Jenny Keane

My practice is focused on the word ‘horrific’. Through video installation and performative drawings, the work explores the self-portrait in an attempt to investigate the dichotomy between fear and desire, its relationship to language and connection to the (female) body. Abjection and the Uncanny have been very influential in my practice, as has Feminist thought as well as theories of language and psychoanalysis. My work has always had references to contemporary visual culture, and the most important influence is society’s fascination with fear and its artistic expression in horror films. The theorist Barbara Creed discusses the horror film as ‘constantly restaging the threat and rejection of the feminine.’ Images of blood, vomit, faeces, hair, etc. are central to our socially constructed notions of the horrific. Both my video installations and drawings are focused on ‘liminality’ and the idea of compulsive repetition; a pause or loop that subverts narrative. This repeating becomes a play between an internalised traumatic event and a sensual meditation.


‘The Lick Drawings’ are a series of twenty new drawings that I have been working on. I am interested in representations of the ‘horrific’. I drew stills taken from (mostly) mainstream horror films, as I am interested in the relationship between fear and desire. Developing on from my previous art practice of the mouth as a source of both desire and disgust, I began to lick the horrific element in the image to remove it. The licking evokes ideas surrounding ingestion, language, the body, and (alternative) female sexuality. The pressure of licking causes my tongue to bleed. As you can see in the images, the blood creates an orangey-red tinge at each licked section. By licking the drawing, I am in a way attempting to ‘help’ the image by removing its ‘horrific’ element, but I am also giving it a part of me - something that is just as horrific. I feel that the action is a removal of the metaphorical abject into the literal.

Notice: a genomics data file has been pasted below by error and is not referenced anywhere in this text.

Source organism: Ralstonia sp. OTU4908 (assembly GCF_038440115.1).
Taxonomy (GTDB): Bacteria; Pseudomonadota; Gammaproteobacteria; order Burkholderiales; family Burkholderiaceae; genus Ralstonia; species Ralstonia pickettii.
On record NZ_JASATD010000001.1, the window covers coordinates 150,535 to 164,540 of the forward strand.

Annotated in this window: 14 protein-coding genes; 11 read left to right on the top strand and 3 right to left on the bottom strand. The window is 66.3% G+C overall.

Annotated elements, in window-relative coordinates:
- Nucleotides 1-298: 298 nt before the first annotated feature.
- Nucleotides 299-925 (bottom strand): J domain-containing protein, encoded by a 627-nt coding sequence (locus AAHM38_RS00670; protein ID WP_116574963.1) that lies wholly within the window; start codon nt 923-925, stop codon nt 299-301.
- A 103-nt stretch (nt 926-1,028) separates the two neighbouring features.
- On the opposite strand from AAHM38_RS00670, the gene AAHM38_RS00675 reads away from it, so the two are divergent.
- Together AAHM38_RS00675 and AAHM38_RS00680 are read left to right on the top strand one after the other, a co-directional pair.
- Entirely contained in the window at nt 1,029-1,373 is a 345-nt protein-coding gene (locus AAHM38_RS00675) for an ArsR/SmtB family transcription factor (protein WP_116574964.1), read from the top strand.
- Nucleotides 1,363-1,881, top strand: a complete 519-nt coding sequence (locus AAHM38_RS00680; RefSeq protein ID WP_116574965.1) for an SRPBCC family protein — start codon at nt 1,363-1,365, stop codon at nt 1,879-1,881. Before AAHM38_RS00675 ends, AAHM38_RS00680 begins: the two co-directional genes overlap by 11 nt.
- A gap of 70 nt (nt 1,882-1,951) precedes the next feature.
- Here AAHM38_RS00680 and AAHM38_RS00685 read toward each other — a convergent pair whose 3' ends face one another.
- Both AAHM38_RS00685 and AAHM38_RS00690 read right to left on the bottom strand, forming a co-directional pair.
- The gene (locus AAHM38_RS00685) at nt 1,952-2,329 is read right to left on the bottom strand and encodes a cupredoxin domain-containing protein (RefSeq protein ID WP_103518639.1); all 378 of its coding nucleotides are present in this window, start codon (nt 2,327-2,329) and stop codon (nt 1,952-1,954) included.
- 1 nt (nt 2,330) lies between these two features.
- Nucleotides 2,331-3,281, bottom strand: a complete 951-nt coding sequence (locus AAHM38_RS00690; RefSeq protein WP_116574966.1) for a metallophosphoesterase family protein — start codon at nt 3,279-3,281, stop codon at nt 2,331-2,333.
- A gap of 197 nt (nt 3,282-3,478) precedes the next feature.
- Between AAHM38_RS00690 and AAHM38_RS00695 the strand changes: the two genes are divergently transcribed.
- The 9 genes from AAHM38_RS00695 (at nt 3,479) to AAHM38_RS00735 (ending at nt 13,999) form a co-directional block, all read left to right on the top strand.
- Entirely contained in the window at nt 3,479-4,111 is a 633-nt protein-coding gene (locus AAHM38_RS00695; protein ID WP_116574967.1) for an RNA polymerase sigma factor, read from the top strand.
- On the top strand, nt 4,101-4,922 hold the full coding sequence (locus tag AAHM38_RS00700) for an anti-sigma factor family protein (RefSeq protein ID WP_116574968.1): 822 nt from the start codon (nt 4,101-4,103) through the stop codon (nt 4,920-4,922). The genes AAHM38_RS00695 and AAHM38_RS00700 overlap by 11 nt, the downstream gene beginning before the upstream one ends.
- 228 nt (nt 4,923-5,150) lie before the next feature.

National Biennale: Derby 2010

Visual ArtsOliver WoodJ1